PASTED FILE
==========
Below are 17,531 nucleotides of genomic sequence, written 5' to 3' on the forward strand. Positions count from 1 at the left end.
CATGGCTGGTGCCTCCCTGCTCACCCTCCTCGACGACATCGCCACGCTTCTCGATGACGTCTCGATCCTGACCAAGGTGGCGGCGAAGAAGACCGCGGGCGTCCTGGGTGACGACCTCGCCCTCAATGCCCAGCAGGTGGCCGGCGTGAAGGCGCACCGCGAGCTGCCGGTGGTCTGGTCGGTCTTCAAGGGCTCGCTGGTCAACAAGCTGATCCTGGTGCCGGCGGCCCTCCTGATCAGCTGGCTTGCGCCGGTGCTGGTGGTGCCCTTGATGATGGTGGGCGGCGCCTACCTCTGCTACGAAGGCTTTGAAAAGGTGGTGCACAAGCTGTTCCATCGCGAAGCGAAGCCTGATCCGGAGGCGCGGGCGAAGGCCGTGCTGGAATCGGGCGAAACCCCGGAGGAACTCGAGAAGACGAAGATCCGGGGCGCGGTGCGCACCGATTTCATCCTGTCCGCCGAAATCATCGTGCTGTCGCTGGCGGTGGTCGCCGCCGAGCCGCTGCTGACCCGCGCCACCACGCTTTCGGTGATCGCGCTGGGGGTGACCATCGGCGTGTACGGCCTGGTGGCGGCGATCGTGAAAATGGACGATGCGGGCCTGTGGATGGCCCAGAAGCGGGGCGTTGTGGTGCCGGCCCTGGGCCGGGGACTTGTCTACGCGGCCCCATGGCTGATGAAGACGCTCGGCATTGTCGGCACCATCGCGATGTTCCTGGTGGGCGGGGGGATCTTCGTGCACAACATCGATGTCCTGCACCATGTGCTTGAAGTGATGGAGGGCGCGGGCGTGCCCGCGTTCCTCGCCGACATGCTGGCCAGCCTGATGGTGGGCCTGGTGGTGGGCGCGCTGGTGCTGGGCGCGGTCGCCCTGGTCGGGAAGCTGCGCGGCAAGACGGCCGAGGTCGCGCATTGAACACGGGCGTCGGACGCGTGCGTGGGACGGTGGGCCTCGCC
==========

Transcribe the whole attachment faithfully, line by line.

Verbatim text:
Below are 17,531 nucleotides of genomic sequence, written 5' to 3' on the forward strand. Positions count from 1 at the left end.
CATGGCTGGTGCCTCCCTGCTCACCCTCCTCGACGACATCGCCACGCTTCTCGATGACGTCTCGATCCTGACCAAGGTGGCGGCGAAGAAGACCGCGGGCGTCCTGGGTGACGACCTCGCCCTCAATGCCCAGCAGGTGGCCGGCGTGAAGGCGCACCGCGAGCTGCCGGTGGTCTGGTCGGTCTTCAAGGGCTCGCTGGTCAACAAGCTGATCCTGGTGCCGGCGGCCCTCCTGATCAGCTGGCTTGCGCCGGTGCTGGTGGTGCCCTTGATGATGGTGGGCGGCGCCTACCTCTGCTACGAAGGCTTTGAAAAGGTGGTGCACAAGCTGTTCCATCGCGAAGCGAAGCCTGATCCGGAGGCGCGGGCGAAGGCCGTGCTGGAATCGGGCGAAACCCCGGAGGAACTCGAGAAGACGAAGATCCGGGGCGCGGTGCGCACCGATTTCATCCTGTCCGCCGAAATCATCGTGCTGTCGCTGGCGGTGGTCGCCGCCGAGCCGCTGCTGACCCGCGCCACCACGCTTTCGGTGATCGCGCTGGGGGTGACCATCGGCGTGTACGGCCTGGTGGCGGCGATCGTGAAAATGGACGATGCGGGCCTGTGGATGGCCCAGAAGCGGGGCGTTGTGGTGCCGGCCCTGGGCCGGGGACTTGTCTACGCGGCCCCATGGCTGATGAAGACGCTCGGCATTGTCGGCACCATCGCGATGTTCCTGGTGGGCGGGGGGATCTTCGTGCACAACATCGATGTCCTGCACCATGTGCTTGAAGTGATGGAGGGCGCGGGCGTGCCCGCGTTCCTCGCCGACATGCTGGCCAGCCTGATGGTGGGCCTGGTGGTGGGCGCGCTGGTGCTGGGCGCGGTCGCCCTGGTCGGGAAGCTGCGCGGCAAGACGGCCGAGGTCGCGCATTGAACACGGGCGTCGGACGCGTGCGTGGGACGGTGGGCCTCGCC